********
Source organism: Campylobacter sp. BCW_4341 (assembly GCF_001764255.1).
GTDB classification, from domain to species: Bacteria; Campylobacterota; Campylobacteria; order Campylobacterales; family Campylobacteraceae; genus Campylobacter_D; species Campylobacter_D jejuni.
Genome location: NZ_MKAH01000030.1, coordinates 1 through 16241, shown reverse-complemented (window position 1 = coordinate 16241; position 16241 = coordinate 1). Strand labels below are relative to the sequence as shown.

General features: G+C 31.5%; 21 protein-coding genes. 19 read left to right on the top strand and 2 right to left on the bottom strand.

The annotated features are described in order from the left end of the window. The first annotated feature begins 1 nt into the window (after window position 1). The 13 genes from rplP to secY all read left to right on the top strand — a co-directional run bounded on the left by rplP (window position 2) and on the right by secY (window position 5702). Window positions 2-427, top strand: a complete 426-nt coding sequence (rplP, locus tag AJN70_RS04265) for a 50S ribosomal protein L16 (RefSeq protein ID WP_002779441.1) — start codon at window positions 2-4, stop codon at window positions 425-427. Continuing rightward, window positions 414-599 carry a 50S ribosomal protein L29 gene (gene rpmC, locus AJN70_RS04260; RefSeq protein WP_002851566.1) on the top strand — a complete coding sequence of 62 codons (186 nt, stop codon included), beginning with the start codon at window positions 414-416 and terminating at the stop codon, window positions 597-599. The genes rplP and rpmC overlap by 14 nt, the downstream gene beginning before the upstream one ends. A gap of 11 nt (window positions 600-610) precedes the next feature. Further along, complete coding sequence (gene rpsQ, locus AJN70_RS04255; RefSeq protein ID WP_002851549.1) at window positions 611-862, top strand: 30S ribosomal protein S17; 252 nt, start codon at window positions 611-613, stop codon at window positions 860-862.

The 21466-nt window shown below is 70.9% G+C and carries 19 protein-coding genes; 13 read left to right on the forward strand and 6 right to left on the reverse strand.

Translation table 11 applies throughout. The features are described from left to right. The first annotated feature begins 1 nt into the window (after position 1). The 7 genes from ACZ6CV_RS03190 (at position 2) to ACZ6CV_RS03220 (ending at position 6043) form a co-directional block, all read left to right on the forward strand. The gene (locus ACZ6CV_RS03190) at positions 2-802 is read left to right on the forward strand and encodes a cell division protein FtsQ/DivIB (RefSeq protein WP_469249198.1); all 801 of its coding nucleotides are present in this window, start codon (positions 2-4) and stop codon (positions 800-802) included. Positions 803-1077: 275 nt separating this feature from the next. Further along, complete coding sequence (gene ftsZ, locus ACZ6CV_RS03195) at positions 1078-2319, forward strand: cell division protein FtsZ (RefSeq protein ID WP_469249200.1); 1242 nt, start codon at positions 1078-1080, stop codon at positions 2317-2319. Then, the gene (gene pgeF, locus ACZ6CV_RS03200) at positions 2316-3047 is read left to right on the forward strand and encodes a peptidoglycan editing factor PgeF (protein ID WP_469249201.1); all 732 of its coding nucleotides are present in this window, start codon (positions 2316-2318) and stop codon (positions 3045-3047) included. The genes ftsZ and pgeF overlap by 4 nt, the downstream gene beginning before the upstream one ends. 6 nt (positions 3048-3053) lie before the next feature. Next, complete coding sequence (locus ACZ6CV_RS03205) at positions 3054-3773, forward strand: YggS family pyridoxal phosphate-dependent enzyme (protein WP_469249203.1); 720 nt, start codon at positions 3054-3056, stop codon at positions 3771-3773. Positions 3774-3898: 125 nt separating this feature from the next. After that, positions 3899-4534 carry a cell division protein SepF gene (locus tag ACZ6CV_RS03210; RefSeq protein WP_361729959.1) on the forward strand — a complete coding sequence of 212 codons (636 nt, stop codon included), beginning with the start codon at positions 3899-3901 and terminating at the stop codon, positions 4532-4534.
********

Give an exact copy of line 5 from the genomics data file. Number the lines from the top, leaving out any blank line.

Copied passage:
The annotated features are described in order from the left end of the window. The first annotated feature begins 1 nt into the window (after window position 1). The 13 genes from rplP to secY all read left to right on the top strand — a co-directional run bounded on the left by rplP (window position 2) and on the right by secY (window position 5702). Window positions 2-427, top strand: a complete 426-nt coding sequence (rplP, locus tag AJN70_RS04265) for a 50S ribosomal protein L16 (RefSeq protein ID WP_002779441.1) — start codon at window positions 2-4, stop codon at window positions 425-427. Continuing rightward, window positions 414-599 carry a 50S ribosomal protein L29 gene (gene rpmC, locus AJN70_RS04260; RefSeq protein WP_002851566.1) on the top strand — a complete coding sequence of 62 codons (186 nt, stop codon included), beginning with the start codon at window positions 414-416 and terminating at the stop codon, window positions 597-599. The genes rplP and rpmC overlap by 14 nt, the downstream gene beginning before the upstream one ends. A gap of 11 nt (window positions 600-610) precedes the next feature. Further along, complete coding sequence (gene rpsQ, locus AJN70_RS04255; RefSeq protein ID WP_002851549.1) at window positions 611-862, top strand: 30S ribosomal protein S17; 252 nt, start codon at window positions 611-613, stop codon at window positions 860-862.